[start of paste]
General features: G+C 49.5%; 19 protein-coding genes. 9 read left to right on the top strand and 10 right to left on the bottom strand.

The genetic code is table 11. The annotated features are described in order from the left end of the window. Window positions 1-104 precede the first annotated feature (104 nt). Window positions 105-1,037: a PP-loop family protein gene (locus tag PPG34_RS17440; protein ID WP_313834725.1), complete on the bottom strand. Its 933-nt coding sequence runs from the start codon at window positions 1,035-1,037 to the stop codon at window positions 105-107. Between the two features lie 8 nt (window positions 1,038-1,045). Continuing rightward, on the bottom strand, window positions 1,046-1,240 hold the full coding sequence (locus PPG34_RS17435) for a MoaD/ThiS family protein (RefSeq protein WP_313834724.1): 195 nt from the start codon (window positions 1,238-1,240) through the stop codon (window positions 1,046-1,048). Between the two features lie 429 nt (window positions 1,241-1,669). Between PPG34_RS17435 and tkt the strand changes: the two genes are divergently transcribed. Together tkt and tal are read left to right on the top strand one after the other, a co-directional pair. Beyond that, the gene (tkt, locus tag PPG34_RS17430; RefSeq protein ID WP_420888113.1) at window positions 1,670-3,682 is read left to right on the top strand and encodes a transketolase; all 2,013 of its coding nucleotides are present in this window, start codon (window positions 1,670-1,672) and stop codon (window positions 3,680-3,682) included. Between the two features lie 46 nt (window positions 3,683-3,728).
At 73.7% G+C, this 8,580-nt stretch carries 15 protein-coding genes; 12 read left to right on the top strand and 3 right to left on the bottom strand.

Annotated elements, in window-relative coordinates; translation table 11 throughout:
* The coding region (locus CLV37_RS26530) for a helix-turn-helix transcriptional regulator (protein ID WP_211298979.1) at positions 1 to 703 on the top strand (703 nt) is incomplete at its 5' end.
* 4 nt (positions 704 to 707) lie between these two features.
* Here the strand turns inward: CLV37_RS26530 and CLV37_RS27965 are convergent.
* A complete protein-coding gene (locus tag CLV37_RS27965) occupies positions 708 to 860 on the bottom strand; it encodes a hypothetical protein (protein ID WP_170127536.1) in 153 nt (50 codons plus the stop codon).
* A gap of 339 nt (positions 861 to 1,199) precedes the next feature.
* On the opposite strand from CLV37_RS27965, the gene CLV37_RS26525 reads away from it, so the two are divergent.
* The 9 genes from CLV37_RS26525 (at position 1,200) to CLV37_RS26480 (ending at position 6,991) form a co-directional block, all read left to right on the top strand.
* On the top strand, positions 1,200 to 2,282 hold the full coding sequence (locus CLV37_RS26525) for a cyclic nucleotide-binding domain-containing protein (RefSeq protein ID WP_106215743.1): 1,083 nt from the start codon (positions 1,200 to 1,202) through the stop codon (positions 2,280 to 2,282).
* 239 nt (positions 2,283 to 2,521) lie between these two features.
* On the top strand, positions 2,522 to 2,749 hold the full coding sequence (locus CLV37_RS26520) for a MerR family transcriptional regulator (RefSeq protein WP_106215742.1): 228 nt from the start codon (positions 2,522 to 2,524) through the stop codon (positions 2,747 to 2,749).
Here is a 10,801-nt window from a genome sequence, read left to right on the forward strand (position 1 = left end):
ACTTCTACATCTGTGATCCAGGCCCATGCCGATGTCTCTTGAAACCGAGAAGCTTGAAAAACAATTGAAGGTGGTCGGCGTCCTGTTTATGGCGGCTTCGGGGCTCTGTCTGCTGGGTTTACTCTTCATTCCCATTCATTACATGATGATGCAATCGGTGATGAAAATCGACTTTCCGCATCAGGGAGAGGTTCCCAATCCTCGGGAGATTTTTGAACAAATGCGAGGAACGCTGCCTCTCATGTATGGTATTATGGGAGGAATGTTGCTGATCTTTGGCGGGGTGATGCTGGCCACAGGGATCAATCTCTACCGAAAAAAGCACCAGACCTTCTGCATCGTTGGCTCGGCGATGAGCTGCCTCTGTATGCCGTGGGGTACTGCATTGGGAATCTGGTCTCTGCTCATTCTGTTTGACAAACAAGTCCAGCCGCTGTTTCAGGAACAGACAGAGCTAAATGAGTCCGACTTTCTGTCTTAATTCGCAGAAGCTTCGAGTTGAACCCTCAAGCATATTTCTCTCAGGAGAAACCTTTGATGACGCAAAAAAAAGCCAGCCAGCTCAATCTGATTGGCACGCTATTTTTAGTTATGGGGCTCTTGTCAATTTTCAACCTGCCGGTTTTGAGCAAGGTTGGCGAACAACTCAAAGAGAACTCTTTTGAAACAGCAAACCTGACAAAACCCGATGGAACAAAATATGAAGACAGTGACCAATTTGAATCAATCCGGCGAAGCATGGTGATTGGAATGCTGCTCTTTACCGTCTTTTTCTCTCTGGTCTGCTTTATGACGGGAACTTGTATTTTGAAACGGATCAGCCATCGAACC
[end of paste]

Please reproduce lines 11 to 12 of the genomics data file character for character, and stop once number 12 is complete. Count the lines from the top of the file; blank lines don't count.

* The 9 genes from CLV37_RS26525 (at position 1,200) to CLV37_RS26480 (ending at position 6,991) form a co-directional block, all read left to right on the top strand.
* On the top strand, positions 1,200 to 2,282 hold the full coding sequence (locus CLV37_RS26525) for a cyclic nucleotide-binding domain-containing protein (RefSeq protein ID WP_106215743.1): 1,083 nt from the start codon (positions 1,200 to 1,202) through the stop codon (positions 2,280 to 2,282).